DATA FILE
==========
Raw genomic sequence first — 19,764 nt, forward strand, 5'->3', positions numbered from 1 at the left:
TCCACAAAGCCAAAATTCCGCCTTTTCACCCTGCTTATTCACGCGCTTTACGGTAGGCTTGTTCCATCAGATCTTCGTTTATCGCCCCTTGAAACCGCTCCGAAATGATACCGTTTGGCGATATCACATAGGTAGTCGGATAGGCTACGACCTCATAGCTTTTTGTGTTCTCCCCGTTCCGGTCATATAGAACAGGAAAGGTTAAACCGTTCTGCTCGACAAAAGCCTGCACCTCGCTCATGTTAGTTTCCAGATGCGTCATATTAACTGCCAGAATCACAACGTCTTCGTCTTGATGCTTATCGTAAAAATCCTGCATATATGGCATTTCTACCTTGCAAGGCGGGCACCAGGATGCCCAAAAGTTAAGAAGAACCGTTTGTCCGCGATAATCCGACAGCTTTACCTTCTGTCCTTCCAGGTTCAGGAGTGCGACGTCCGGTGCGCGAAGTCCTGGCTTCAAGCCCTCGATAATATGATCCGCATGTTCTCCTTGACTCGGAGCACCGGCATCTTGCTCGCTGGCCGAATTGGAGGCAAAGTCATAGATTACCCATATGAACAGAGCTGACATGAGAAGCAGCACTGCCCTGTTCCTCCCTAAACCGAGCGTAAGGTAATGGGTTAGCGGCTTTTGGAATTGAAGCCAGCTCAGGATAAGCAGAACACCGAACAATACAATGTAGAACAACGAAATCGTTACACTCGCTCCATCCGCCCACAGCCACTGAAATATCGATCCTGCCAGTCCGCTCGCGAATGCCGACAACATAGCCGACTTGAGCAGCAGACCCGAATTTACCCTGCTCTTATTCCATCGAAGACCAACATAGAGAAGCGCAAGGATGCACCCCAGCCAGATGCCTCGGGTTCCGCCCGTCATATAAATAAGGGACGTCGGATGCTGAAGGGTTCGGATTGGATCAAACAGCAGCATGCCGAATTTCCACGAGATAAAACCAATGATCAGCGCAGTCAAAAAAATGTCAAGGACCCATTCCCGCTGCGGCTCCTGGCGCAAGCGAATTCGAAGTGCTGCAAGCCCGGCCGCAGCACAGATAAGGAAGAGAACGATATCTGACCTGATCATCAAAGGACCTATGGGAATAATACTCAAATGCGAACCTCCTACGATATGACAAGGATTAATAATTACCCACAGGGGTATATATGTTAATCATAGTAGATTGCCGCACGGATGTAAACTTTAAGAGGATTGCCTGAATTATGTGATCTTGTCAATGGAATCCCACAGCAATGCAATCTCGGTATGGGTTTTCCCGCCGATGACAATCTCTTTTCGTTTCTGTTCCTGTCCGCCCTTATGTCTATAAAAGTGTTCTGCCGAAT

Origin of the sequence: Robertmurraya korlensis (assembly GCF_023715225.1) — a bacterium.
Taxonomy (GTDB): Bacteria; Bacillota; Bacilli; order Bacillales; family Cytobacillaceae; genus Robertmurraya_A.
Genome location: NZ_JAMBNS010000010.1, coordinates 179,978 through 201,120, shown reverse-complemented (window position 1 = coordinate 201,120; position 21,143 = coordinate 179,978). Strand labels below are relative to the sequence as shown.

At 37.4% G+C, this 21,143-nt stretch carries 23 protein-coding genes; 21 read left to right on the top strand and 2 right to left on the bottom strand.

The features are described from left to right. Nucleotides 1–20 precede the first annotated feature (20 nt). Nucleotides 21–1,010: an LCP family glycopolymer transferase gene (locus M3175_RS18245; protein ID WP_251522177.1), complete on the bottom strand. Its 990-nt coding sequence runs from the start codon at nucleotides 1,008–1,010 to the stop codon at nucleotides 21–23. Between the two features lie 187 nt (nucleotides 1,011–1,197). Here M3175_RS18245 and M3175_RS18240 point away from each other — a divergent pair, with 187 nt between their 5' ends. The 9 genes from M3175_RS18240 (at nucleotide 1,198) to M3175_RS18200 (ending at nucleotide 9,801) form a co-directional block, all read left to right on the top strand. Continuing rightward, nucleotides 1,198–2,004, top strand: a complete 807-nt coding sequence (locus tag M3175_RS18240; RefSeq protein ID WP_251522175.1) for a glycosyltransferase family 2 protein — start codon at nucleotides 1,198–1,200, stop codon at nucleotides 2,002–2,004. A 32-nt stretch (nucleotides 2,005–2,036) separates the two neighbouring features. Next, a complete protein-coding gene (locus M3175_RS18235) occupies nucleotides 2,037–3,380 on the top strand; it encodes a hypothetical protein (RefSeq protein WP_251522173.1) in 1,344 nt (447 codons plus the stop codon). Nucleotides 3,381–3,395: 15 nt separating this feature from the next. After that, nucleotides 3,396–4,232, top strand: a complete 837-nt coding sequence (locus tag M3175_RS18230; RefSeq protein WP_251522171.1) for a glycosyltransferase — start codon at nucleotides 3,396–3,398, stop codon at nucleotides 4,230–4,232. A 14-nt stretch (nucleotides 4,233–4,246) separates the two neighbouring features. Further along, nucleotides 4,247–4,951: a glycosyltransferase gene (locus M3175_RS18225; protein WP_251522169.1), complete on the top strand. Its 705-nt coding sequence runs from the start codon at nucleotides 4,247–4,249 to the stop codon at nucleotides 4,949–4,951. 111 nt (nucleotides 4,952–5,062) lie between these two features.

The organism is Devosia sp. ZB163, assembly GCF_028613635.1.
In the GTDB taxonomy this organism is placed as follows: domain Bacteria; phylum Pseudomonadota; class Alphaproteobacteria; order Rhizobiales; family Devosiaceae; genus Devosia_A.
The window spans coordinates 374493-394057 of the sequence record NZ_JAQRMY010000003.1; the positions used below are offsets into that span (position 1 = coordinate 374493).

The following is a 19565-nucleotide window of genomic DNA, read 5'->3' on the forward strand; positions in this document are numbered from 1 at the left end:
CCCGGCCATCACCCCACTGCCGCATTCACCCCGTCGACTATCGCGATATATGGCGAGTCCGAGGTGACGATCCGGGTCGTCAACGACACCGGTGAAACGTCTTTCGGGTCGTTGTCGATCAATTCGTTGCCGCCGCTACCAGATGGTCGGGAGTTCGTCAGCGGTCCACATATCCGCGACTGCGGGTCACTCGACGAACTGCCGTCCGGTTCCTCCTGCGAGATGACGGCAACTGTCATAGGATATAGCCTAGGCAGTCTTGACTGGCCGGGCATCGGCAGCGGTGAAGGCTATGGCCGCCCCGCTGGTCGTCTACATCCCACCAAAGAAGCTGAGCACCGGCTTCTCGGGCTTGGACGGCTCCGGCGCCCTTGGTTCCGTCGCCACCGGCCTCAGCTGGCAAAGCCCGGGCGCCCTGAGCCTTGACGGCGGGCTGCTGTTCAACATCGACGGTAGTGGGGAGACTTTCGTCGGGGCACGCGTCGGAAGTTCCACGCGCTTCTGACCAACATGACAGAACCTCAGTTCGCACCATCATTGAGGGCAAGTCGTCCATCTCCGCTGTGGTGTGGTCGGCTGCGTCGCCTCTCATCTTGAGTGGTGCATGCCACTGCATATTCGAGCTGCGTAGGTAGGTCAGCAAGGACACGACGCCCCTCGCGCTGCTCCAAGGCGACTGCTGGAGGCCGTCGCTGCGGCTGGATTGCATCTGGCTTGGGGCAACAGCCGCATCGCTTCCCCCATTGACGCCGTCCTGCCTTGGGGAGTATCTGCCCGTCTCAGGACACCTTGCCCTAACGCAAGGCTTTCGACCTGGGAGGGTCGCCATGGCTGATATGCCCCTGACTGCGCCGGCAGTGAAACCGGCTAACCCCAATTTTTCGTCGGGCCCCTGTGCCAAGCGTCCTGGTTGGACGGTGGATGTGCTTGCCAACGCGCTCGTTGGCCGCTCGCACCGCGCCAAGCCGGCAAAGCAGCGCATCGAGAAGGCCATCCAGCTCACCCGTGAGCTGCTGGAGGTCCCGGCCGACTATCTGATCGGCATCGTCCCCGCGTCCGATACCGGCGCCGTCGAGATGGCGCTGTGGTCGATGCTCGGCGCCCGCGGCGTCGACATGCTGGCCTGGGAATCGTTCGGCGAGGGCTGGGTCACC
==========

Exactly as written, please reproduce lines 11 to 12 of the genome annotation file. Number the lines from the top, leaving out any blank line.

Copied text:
The following is a 19565-nucleotide window of genomic DNA, read 5'->3' on the forward strand; positions in this document are numbered from 1 at the left end:
CCCGGCCATCACCCCACTGCCGCATTCACCCCGTCGACTATCGCGATATATGGCGAGTCCGAGGTGACGATCCGGGTCGTCAACGACACCGGTGAAACGTCTTTCGGGTCGTTGTCGATCAATTCGTTGCCGCCGCTACCAGATGGTCGGGAGTTCGTCAGCGGTCCACATATCCGCGACTGCGGGTCACTCGACGAACTGCCGTCCGGTTCCTCCTGCGAGATGACGGCAACTGTCATAGGATATAGCCTAGGCAGTCTTGACTGGCCGGGCATCGGCAGCGGTGAAGGCTATGGCCGCCCCGCTGGTCGTCTACATCCCACCAAAGAAGCTGAGCACCGGCTTCTCGGGCTTGGACGGCTCCGGCGCCCTTGGTTCCGTCGCCACCGGCCTCAGCTGGCAAAGCCCGGGCGCCCTGAGCCTTGACGGCGGGCTGCTGTTCAACATCGACGGTAGTGGGGAGACTTTCGTCGGGGCACGCGTCGGAAGTTCCACGCGCTTCTGACCAACATGACAGAACCTCAGTTCGCACCATCATTGAGGGCAAGTCGTCCATCTCCGCTGTGGTGTGGTCGGCTGCGTCGCCTCTCATCTTGAGTGGTGCATGCCACTGCATATTCGAGCTGCGTAGGTAGGTCAGCAAGGACACGACGCCCCTCGCGCTGCTCCAAGGCGACTGCTGGAGGCCGTCGCTGCGGCTGGATTGCATCTGGCTTGGGGCAACAGCCGCATCGCTTCCCCCATTGACGCCGTCCTGCCTTGGGGAGTATCTGCCCGTCTCAGGACACCTTGCCCTAACGCAAGGCTTTCGACCTGGGAGGGTCGCCATGGCTGATATGCCCCTGACTGCGCCGGCAGTGAAACCGGCTAACCCCAATTTTTCGTCGGGCCCCTGTGCCAAGCGTCCTGGTTGGACGGTGGATGTGCTTGCCAACGCGCTCGTTGGCCGCTCGCACCGCGCCAAGCCGGCAAAGCAGCGCATCGAGAAGGCCATCCAGCTCACCCGTGAGCTGCTGGAGGTCCCGGCCGACTATCTGATCGGCATCGTCCCCGCGTCCGATACCGGCGCCGTCGAGATGGCGCTGTGGTCGATGCTCGGCGCCCGCGGCGTCGACATGCTGGCCTGGGAATCGTTCGGCGAGGGCTGGGTCACC